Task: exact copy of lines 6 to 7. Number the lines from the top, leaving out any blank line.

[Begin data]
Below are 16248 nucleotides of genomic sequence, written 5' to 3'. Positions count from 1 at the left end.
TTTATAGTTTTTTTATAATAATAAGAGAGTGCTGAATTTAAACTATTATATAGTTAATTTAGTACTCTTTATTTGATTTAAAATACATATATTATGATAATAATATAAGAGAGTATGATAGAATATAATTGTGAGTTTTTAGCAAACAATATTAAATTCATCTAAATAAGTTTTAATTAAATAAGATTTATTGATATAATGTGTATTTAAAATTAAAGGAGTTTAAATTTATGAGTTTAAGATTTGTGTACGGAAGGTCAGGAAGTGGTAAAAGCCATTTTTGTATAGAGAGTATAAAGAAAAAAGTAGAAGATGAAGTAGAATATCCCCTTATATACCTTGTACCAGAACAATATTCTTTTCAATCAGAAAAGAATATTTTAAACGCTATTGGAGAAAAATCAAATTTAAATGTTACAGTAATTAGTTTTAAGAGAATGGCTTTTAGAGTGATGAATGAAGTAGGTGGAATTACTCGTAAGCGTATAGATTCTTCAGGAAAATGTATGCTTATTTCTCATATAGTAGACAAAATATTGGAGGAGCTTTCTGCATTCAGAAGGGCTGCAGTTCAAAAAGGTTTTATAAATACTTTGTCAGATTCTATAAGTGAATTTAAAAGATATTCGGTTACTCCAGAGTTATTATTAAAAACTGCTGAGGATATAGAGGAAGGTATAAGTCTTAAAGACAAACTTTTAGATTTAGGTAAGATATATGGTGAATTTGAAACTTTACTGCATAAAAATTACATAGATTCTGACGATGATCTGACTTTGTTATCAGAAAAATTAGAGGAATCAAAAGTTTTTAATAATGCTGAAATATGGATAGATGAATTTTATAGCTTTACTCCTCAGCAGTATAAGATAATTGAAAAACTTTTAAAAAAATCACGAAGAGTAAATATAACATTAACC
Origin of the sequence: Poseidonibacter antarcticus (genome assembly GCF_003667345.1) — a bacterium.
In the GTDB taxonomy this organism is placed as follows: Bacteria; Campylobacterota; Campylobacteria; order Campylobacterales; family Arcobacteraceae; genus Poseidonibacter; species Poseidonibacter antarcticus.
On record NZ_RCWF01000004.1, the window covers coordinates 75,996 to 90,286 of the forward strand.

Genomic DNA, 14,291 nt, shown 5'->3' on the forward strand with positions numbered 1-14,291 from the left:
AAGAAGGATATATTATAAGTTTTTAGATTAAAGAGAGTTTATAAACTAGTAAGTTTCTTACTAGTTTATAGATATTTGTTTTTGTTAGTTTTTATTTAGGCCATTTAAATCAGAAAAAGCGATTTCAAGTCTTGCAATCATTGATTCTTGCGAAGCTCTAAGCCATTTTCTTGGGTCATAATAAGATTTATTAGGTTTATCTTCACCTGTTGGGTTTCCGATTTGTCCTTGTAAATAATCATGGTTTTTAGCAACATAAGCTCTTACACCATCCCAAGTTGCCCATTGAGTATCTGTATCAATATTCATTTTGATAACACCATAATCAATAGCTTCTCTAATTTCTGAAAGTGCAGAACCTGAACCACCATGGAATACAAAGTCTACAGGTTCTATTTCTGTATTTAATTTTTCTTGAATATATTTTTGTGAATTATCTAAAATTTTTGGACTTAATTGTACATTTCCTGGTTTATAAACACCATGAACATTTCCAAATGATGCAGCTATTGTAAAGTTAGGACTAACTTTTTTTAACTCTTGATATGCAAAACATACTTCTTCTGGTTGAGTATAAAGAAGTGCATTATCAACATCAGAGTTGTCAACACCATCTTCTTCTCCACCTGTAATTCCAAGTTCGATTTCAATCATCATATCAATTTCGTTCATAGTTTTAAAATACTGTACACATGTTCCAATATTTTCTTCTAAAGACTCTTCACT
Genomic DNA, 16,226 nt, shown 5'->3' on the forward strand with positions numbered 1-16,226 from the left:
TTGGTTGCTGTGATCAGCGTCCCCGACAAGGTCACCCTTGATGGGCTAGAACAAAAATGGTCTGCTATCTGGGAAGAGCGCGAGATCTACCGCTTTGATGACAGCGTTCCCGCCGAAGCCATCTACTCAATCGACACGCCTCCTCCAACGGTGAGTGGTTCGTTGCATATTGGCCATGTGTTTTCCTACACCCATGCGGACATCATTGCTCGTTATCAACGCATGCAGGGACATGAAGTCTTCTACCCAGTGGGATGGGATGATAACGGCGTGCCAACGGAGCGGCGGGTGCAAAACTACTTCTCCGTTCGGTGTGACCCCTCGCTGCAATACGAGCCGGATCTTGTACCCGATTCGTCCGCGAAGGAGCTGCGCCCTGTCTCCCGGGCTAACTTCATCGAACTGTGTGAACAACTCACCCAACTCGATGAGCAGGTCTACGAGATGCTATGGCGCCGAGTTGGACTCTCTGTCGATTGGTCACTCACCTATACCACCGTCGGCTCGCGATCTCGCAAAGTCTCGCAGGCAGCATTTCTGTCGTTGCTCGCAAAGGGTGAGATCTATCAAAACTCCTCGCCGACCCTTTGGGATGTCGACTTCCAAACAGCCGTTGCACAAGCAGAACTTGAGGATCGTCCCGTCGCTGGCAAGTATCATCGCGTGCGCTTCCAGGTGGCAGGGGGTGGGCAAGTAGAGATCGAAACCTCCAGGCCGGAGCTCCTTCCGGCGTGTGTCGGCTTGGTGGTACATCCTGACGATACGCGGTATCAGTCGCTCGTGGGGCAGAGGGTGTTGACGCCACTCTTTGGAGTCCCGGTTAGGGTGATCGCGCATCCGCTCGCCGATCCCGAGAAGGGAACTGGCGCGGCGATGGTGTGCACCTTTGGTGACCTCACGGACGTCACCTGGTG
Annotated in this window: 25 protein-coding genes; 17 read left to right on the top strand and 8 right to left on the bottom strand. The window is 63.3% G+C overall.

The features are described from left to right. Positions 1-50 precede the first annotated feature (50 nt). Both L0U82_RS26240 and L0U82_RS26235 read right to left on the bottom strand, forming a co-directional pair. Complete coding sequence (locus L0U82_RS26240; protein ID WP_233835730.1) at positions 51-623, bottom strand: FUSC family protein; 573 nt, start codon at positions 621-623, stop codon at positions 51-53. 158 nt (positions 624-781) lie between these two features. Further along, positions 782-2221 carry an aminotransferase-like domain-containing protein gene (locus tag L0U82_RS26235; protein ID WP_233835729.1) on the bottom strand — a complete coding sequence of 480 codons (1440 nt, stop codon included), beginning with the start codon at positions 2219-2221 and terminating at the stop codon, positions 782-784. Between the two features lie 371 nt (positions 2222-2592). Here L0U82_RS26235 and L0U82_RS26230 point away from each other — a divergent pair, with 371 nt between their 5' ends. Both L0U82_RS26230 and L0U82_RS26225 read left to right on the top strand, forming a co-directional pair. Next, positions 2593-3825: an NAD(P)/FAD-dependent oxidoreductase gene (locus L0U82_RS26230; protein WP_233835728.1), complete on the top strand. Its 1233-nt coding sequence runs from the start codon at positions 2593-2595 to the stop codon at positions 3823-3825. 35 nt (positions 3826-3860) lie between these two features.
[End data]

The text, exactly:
Genomic DNA, 14,291 nt, shown 5'->3' on the forward strand with positions numbered 1-14,291 from the left:
AAGAAGGATATATTATAAGTTTTTAGATTAAAGAGAGTTTATAAACTAGTAAGTTTCTTACTAGTTTATAGATATTTGTTTTTGTTAGTTTTTATTTAGGCCATTTAAATCAGAAAAAGCGATTTCAAGTCTTGCAATCATTGATTCTTGCGAAGCTCTAAGCCATTTTCTTGGGTCATAATAAGATTTATTAGGTTTATCTTCACCTGTTGGGTTTCCGATTTGTCCTTGTAAATAATCATGGTTTTTAGCAACATAAGCTCTTACACCATCCCAAGTTGCCCATTGAGTATCTGTATCAATATTCATTTTGATAACACCATAATCAATAGCTTCTCTAATTTCTGAAAGTGCAGAACCTGAACCACCATGGAATACAAAGTCTACAGGTTCTATTTCTGTATTTAATTTTTCTTGAATATATTTTTGTGAATTATCTAAAATTTTTGGACTTAATTGTACATTTCCTGGTTTATAAACACCATGAACATTTCCAAATGATGCAGCTATTGTAAAGTTAGGACTAACTTTTTTTAACTCTTGATATGCAAAACATACTTCTTCTGGTTGAGTATAAAGAAGTGCATTATCAACATCAGAGTTGTCAACACCATCTTCTTCTCCACCTGTAATTCCAAGTTCGATTTCAATCATCATATCAATTTCGTTCATAGTTTTAAAATACTGTACACATGTTCCAATATTTTCTTCTAAAGACTCTTCACT